It may seem early, but I'm starting to clear some garden beds and get them ready for winter. I blame it on not putting in as large a garden this year and being tired of the very hot summer weather we're struggling through. Some of the plants are showing signs of struggling, too, so I'm just not going to fight it.
We all are familiar with the song that starts "The hills are alive . . . " Well, the plants are alive . . . with grasshoppers. Great, big, healthy grasshoppers. And they are hungry. If they had invaded when the plants were small, I'm sure they would have destroyed them all. So I'm grateful the giant jumpers have waited to make an appearance until this late in the season. I'm sure they're a sign of the drought.
And drought conditions we are still having. Our local weather report daily states we are having "near critical fire conditions." No rain is in the forecast for the near future. Periodically they will say there is a slight chance of precipitation, but it just doesn't materialize.
I almost hate to show this picture of our pond. As you can see by this one end of it, the water level is down about 4' and it's turning into such a sad looking puddle. It's not spring fed but rather gets water from the run-off of high ground to the north of us. No rain equals no run-off this summer.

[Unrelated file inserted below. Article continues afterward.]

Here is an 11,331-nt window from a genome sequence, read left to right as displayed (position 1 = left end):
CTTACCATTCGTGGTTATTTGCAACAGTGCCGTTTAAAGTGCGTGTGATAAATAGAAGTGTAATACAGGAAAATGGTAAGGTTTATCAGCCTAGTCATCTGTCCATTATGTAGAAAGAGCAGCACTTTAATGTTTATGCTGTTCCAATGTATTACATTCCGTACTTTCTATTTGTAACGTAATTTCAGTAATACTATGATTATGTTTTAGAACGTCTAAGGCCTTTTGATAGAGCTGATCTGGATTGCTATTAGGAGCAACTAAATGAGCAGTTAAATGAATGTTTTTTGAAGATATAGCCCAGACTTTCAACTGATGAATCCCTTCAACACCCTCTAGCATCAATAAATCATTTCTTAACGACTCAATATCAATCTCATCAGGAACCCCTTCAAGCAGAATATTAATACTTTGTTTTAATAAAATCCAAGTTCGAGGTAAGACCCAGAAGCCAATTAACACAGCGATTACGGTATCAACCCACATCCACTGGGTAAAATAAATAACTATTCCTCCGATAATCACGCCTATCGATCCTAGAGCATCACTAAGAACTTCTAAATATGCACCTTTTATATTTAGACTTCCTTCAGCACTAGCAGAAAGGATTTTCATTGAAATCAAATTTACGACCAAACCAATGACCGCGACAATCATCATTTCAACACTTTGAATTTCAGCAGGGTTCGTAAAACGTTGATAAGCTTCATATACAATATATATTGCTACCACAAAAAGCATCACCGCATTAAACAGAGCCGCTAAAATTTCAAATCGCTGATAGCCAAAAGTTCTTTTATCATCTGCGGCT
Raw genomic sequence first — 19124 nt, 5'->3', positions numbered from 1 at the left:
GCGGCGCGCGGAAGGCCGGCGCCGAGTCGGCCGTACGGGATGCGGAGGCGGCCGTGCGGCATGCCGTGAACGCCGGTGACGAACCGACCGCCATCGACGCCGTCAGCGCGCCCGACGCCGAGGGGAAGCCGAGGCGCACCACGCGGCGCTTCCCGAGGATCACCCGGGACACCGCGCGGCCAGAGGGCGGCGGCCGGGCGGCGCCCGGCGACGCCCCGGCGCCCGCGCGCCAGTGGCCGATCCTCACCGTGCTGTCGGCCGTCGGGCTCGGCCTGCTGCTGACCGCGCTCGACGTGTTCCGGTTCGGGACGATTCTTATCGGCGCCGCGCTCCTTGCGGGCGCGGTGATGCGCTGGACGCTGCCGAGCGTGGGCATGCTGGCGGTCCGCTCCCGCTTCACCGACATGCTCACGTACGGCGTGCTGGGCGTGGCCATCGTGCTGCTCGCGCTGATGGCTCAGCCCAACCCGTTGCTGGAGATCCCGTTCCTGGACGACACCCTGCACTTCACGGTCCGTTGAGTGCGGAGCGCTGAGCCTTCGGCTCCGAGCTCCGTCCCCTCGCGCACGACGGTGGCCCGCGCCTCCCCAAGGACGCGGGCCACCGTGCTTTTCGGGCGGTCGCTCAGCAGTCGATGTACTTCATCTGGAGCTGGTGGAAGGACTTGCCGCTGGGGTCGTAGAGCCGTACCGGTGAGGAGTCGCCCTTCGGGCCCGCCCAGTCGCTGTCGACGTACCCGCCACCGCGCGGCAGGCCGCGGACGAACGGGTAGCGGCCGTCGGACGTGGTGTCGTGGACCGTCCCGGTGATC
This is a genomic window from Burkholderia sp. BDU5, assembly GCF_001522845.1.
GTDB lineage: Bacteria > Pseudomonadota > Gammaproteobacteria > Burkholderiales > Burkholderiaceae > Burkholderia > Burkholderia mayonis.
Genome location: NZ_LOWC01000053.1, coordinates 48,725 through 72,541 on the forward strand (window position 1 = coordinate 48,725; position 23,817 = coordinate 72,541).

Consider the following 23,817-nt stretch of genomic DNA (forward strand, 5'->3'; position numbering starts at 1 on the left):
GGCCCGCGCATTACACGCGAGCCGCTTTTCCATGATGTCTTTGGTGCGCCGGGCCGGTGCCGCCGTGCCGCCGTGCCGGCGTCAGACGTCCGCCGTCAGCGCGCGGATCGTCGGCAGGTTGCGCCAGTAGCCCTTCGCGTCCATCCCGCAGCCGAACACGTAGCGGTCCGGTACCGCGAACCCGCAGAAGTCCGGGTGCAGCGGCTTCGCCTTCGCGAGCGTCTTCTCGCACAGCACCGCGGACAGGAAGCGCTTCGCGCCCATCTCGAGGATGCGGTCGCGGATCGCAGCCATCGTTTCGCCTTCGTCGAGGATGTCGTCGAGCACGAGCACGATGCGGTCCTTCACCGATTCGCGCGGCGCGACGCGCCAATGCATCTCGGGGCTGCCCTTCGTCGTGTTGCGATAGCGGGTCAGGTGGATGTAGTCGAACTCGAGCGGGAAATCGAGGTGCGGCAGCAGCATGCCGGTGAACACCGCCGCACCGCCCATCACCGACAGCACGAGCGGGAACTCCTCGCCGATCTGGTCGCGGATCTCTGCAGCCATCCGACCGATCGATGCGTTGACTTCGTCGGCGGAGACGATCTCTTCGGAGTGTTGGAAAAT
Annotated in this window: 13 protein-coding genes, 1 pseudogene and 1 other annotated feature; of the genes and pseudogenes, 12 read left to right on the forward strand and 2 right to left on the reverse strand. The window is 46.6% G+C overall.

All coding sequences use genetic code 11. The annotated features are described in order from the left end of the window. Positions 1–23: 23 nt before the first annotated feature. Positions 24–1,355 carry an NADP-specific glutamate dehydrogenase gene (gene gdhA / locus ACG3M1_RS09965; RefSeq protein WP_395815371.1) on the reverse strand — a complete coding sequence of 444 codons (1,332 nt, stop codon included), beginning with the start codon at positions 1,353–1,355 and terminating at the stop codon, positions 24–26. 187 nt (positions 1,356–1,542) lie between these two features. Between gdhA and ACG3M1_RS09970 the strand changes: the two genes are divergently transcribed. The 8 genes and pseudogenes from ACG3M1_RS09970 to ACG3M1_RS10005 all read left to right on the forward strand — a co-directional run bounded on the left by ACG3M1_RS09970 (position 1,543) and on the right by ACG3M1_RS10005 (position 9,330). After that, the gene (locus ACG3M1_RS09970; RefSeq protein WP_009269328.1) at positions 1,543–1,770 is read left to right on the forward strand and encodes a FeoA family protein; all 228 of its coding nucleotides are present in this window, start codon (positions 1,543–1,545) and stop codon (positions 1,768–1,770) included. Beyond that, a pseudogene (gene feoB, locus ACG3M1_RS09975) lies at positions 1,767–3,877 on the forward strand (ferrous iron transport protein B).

We've never had much luck enticing any of the breeds of full-sized chickens we've had into being good setters and hatching our replacement chicks. The bantam breeds haven't (so far) been as inbred and still have some of the old-fashioned characteristics of going broody so this spring we ordered a few Silkie Bantams in the hope they would do the job for us.
We've never had this variety of bantams before and they certainly are strange looking little creatures. Above are two of them, nearly full grown now, along with a couple of teenage full-sized birds.
They don't have feathers as much as fuzz or fur. They're as soft as they look and are very friendly. Here they're clustered around some whole grain treats scattered on the ground. From the back they look like large, moving pom-poms.
We have half white ones and half black ones. They aren't touted as great egg layers (they may lay somewhere around 100 eggs a year), but we aren't really concerned about that because we have laying hens that keep us supplied in a good quantity of eggs.
If all goes as planned, these little fuzzies will earn their keep hatching out new chicks for us. Plus, I think they'll be a fun addition to our flock.